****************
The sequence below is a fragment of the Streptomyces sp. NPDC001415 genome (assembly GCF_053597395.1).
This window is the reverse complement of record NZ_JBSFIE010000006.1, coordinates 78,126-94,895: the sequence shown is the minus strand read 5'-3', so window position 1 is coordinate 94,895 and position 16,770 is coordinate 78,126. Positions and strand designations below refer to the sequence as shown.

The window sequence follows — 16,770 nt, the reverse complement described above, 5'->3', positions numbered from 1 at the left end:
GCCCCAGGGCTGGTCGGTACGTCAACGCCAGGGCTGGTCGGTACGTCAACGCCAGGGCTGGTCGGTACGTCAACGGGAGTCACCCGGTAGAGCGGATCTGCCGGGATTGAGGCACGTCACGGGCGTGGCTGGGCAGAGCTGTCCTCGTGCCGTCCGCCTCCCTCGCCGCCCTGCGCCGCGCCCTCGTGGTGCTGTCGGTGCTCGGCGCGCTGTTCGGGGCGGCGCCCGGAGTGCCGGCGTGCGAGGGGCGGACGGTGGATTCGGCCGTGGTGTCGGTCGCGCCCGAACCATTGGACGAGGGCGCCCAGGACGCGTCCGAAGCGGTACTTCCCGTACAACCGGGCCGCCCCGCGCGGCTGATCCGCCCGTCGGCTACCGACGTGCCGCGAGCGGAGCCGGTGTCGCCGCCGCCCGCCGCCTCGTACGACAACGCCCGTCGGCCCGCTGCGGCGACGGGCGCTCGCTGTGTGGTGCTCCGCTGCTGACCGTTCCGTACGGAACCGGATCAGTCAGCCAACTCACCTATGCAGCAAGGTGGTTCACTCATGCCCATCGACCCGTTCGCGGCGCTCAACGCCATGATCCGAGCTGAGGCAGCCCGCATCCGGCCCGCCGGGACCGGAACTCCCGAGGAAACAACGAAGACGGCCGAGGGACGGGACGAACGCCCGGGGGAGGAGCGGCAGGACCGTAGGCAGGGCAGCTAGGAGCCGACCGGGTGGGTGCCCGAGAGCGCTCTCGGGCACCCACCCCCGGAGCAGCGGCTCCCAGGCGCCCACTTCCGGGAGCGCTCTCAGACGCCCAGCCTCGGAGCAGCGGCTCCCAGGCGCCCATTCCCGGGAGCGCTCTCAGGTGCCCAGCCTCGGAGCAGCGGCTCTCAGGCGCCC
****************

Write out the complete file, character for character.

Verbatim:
The sequence below is a fragment of the Streptomyces sp. NPDC001415 genome (assembly GCF_053597395.1).
This window is the reverse complement of record NZ_JBSFIE010000006.1, coordinates 78,126-94,895: the sequence shown is the minus strand read 5'-3', so window position 1 is coordinate 94,895 and position 16,770 is coordinate 78,126. Positions and strand designations below refer to the sequence as shown.

The window sequence follows — 16,770 nt, the reverse complement described above, 5'->3', positions numbered from 1 at the left end:
GCCCCAGGGCTGGTCGGTACGTCAACGCCAGGGCTGGTCGGTACGTCAACGCCAGGGCTGGTCGGTACGTCAACGGGAGTCACCCGGTAGAGCGGATCTGCCGGGATTGAGGCACGTCACGGGCGTGGCTGGGCAGAGCTGTCCTCGTGCCGTCCGCCTCCCTCGCCGCCCTGCGCCGCGCCCTCGTGGTGCTGTCGGTGCTCGGCGCGCTGTTCGGGGCGGCGCCCGGAGTGCCGGCGTGCGAGGGGCGGACGGTGGATTCGGCCGTGGTGTCGGTCGCGCCCGAACCATTGGACGAGGGCGCCCAGGACGCGTCCGAAGCGGTACTTCCCGTACAACCGGGCCGCCCCGCGCGGCTGATCCGCCCGTCGGCTACCGACGTGCCGCGAGCGGAGCCGGTGTCGCCGCCGCCCGCCGCCTCGTACGACAACGCCCGTCGGCCCGCTGCGGCGACGGGCGCTCGCTGTGTGGTGCTCCGCTGCTGACCGTTCCGTACGGAACCGGATCAGTCAGCCAACTCACCTATGCAGCAAGGTGGTTCACTCATGCCCATCGACCCGTTCGCGGCGCTCAACGCCATGATCCGAGCTGAGGCAGCCCGCATCCGGCCCGCCGGGACCGGAACTCCCGAGGAAACAACGAAGACGGCCGAGGGACGGGACGAACGCCCGGGGGAGGAGCGGCAGGACCGTAGGCAGGGCAGCTAGGAGCCGACCGGGTGGGTGCCCGAGAGCGCTCTCGGGCACCCACCCCCGGAGCAGCGGCTCCCAGGCGCCCACTTCCGGGAGCGCTCTCAGACGCCCAGCCTCGGAGCAGCGGCTCCCAGGCGCCCATTCCCGGGAGCGCTCTCAGGTGCCCAGCCTCGGAGCAGCGGCTCTCAGGCGCCC